Description Extracts from Alfred Jacob Miller’s original text, which accompanied his images of Native Americans, are included below for reference. "In looking at the ruins about Rome, the spectator cannot fail of being sensibly impressed with the old, very old look of the buildings and remains of man's handiwork. The stones even of which they are compsed seem to be litterally honey-combed with the storms of centuries, that have battled and beat against them. How different with these Lakes and Mountains;- although they have been in existence thousands of years, what a freshness and newness rests over them,- they are veriably the same yesterday, to-day, and forever to all appearances. The scene in the sketch presents a broad sheet of water,- and the foreground wild and broken;- with a solitary horseman climbing the hill from the valley below;- lofty promontories flank the sides; carrying the eye to a noble line of mountains in the distance, broken against the sky with spurs & pinnacles." A.J. Miller, extracted from "The West of Alfred Jacob Miller" (1837). In July 1858 William T. Walters commissioned 200 watercolors at twelve dollars apiece from Baltimore born artist Alfred Jacob Miller. These paintings were each accompanied by a descriptive text, and were delivered in installments over the next twenty-one months and ultimately were bound in three albums. Transcriptions of field-sketches drawn during the 1837 expedition that Miller had undertaken to the annual fur-trader's rendezvous in the Green River Valley (in what is now western Wyoming), these watercolors are a unique record of the closing years of the western fur trade.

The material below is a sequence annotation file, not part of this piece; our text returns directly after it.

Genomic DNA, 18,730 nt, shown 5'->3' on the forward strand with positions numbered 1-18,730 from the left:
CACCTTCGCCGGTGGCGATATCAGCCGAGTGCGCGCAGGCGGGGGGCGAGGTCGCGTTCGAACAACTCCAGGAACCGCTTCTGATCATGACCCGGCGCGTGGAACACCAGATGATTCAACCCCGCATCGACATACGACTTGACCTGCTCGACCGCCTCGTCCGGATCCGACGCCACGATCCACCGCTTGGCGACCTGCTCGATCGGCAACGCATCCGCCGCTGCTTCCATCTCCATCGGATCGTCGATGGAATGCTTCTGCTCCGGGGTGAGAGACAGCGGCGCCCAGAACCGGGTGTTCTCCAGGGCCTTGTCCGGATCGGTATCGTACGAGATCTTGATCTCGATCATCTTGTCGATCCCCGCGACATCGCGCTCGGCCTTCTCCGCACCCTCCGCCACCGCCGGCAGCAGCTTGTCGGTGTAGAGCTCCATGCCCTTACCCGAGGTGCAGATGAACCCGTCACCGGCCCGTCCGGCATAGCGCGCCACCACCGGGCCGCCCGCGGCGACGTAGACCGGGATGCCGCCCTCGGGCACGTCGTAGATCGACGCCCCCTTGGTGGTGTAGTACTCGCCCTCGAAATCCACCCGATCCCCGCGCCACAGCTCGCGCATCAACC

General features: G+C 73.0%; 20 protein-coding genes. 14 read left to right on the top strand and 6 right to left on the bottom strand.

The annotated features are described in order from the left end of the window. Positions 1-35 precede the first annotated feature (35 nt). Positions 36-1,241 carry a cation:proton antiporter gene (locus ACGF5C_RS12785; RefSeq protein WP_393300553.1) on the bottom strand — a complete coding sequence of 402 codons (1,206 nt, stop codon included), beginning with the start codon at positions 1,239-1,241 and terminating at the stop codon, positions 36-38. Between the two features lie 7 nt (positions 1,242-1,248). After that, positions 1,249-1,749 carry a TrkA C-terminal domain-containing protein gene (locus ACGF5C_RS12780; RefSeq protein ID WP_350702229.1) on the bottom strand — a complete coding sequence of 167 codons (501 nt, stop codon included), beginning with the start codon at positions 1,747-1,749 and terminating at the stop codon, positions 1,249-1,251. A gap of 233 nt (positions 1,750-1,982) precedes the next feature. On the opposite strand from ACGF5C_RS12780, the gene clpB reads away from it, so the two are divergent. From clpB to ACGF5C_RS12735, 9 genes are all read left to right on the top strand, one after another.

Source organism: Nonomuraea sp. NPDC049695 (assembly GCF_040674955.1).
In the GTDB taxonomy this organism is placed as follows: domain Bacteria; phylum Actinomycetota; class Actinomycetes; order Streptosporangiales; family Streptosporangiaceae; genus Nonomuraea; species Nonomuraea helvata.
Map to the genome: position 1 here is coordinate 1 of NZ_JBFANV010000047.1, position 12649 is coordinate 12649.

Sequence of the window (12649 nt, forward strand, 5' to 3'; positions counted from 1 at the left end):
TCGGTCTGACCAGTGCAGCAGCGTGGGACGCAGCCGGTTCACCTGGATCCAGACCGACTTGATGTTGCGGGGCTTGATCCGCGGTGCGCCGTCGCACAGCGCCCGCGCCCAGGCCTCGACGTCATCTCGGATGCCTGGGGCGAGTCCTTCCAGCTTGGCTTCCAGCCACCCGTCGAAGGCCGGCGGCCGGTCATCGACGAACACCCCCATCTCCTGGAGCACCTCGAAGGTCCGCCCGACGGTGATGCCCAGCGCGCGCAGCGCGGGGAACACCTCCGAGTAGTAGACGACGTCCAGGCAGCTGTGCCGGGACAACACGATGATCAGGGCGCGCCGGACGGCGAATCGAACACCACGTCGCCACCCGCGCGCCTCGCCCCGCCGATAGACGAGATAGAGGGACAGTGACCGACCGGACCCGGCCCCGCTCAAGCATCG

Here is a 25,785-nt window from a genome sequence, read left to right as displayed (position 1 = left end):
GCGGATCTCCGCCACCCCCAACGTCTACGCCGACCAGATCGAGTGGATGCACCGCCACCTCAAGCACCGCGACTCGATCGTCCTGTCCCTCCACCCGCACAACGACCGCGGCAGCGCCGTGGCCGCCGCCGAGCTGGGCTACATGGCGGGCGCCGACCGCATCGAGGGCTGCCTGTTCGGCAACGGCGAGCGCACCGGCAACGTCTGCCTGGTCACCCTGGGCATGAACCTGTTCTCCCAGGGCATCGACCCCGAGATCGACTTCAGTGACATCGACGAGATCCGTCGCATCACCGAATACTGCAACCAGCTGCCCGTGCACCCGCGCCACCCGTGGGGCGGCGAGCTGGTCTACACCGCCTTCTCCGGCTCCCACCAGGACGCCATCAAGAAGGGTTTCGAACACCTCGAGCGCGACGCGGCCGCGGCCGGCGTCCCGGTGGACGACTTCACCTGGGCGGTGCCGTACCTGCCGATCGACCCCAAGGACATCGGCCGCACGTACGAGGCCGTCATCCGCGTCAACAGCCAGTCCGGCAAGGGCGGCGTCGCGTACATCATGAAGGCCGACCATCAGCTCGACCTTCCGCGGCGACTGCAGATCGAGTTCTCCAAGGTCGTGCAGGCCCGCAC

|4/29/1997||Loan Consideration||examined for loan|
Provenance William T. Walters, Baltimore, 1858-1860, by commission; Henry Walters, Baltimore, 1894, by inheritance; Walters Art Museum, 1931, by bequest.
Inscriptions [Monogram] Lower left: AJM
Credit Commissioned by William T. Walters, 1858-1860
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